Advertising for Small Business: Top Mistakes to Avoid

Expert media buyer Amy Alexander of Scottsdale-based Innovative Media Partners describes the top four common mistakes made by first-time advertisers and how to avoid them.

Scottsdale, AZ, March 30, 2012 --( Small businesses are afforded an ever-growing number of choices when it comes to advertising. From traditional media like print, television and radio to online pay-per-click campaigns and even mobile marketing, effective advertising options exist for virtually any budget. Regardless of the media a business owner chooses, however, there are basic rules of advertising that must be followed for a campaign to succeed. Expert media buyer Amy Alexander recommends business owners understand the following top advertising mistakes and how to avoid them.

1. Setting an unrealistic budget. Business owners must ensure the amount they plan to spend on advertising is neither too high nor too low. For instance, if a company selling brooms nets $6.50 per broom and sets a goal of selling 10,000 brooms, the expected profit is $65,000. If the company's advertising budget is $75,000, the campaign will result in a net loss of $10,000. On the other hand, if the company allocates too small of a budget, the campaign may not have the impact needed to move the needle. A one-time advertisement in a print magazine will not resonate with potential buyers in the same way a three or six-month campaign will. Most new customers will need to see a company's name more than once before they buy.

2. Not knowing the target audience. Targeting the right audience is critical to the success of a campaign. A business must know the average age of their consumer, their geography (zip code), lifestyle characteristics and purchasing habits. Many first-time advertisers mistakenly believe their audience is a mirror of themselves, but this is not necessarily the case. Advertisers must target the TV stations, radio programs and print publications that are most popular with the people who are most likely to purchase their products or services. Businesses can conduct surveys to discover the habits of their customers, and the sales department of any media outlet will typically share audience demographics.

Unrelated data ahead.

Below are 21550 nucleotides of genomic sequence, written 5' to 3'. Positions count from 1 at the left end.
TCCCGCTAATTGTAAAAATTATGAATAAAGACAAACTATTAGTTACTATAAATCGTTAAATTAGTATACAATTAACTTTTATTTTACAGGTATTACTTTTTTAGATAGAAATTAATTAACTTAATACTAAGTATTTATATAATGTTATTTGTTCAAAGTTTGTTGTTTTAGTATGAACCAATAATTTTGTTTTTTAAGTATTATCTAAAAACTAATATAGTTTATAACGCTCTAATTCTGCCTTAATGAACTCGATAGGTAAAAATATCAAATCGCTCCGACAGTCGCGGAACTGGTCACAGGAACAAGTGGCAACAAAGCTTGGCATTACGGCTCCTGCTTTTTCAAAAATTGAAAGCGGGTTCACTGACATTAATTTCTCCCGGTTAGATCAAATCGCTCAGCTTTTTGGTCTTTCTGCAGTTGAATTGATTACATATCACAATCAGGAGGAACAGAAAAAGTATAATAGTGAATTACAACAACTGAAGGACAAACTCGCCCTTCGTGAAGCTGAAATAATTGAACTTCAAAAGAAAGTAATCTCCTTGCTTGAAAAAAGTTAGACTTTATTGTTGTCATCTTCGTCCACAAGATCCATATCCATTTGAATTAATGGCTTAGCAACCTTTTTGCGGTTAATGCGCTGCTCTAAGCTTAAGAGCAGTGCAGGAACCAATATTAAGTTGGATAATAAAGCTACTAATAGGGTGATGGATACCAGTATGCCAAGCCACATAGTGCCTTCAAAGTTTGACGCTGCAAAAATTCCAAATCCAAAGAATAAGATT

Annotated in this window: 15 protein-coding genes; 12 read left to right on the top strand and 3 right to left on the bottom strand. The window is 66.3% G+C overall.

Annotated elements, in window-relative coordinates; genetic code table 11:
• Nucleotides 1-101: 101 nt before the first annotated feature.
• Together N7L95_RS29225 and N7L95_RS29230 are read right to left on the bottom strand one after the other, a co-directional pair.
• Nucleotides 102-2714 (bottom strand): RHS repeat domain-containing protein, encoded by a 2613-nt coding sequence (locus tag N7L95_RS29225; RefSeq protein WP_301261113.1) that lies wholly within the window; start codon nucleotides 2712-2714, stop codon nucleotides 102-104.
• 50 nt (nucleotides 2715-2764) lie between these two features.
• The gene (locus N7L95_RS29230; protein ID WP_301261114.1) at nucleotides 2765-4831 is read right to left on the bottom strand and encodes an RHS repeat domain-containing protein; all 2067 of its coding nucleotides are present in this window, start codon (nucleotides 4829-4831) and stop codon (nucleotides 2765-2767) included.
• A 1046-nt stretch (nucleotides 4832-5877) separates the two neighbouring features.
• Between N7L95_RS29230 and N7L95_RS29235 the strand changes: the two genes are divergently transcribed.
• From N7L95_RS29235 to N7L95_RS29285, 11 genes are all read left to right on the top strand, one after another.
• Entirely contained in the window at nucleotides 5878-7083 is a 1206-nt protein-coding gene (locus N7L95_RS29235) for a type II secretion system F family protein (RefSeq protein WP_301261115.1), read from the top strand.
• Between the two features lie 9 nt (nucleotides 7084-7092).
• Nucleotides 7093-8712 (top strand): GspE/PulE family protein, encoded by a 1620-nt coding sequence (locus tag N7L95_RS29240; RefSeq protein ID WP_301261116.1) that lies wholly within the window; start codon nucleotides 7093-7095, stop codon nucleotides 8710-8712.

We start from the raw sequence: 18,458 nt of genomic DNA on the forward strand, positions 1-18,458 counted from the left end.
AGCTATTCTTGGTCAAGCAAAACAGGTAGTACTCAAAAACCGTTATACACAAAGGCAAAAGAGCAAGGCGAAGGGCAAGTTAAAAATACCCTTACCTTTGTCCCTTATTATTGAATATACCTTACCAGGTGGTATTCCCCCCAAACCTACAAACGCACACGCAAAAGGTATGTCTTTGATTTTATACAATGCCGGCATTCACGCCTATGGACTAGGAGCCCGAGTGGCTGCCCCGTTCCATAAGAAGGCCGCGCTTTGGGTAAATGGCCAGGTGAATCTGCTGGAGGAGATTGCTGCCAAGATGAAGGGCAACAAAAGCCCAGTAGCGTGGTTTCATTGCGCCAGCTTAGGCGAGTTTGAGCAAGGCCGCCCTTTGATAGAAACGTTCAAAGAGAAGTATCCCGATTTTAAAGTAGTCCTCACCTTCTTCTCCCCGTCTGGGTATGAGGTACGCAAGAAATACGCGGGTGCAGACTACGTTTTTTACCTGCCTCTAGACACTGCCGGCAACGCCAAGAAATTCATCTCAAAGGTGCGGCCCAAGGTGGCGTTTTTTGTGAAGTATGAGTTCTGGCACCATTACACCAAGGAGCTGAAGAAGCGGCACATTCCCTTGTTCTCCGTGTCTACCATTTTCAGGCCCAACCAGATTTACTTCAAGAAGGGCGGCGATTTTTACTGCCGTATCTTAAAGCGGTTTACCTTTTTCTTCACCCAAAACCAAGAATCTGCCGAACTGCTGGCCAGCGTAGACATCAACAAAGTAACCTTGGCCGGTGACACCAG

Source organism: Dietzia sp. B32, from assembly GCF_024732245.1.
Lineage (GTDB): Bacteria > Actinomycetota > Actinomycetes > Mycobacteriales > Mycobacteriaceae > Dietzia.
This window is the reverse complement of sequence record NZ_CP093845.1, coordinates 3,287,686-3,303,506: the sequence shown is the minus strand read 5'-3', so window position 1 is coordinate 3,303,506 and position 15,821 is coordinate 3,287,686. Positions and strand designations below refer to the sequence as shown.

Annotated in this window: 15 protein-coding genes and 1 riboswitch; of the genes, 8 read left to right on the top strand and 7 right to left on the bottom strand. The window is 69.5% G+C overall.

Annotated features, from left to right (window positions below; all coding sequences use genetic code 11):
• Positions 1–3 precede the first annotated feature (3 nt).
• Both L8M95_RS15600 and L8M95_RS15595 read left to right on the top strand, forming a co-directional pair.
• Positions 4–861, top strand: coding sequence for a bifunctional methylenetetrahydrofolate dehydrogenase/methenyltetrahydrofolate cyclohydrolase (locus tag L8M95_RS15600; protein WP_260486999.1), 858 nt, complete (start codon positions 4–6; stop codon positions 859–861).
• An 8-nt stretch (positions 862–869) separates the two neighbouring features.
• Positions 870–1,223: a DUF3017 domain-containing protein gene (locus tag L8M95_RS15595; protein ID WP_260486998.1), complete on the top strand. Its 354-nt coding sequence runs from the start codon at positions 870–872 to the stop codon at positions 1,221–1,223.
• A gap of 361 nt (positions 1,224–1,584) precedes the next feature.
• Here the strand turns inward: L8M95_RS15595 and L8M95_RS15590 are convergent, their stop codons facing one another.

3. Failing to track and measure ROI. Before an advertising campaign even begins, business owners must have a plan in place to track resulting leads and customers. Advertisers can track data like call volume, web traffic, and point-of-sale purchases. "How did you hear about us?" should be the first question asked of every customer who calls, walks in or visits the website. When businesses don’t track the success of a campaign or medium, it is increasingly difficult to know what works.

4. Lacking a solid advertising strategy. With so many types of media available, small businesses can easily mis-judge where their advertising dollars are best spent. A solid strategy requires the use of qualitative and quantitative data to reach the right target audience using the most effective media. The advertisement itself must have a compelling message and call to action while promoting the company's brand. Working with a professional advertising agency or media buyer can help a novice advertiser develop a well-rounded, comprehensive campaign that accounts for market conditions and trends while remaining cost-efficient. A professional can leverage existing relationships with media outlets to secure lower pricing or additional visibility, resulting in savings for the advertiser.

About Amy Alexander

Amy Alexander is the co-founder of Scottsdale-based Innovative Media Partners, which specializes in negotiating regional and national multi-media contracts that are packaged specifically around the goals of each individual client. Amy has led accounts for clients including the Arizona Lottery, the Arizona Department of Health Services, National Airlines, and the Los Angeles Convention and Visitors Bureau. For more information, visit
Innovative Media Partners
Amy Alexander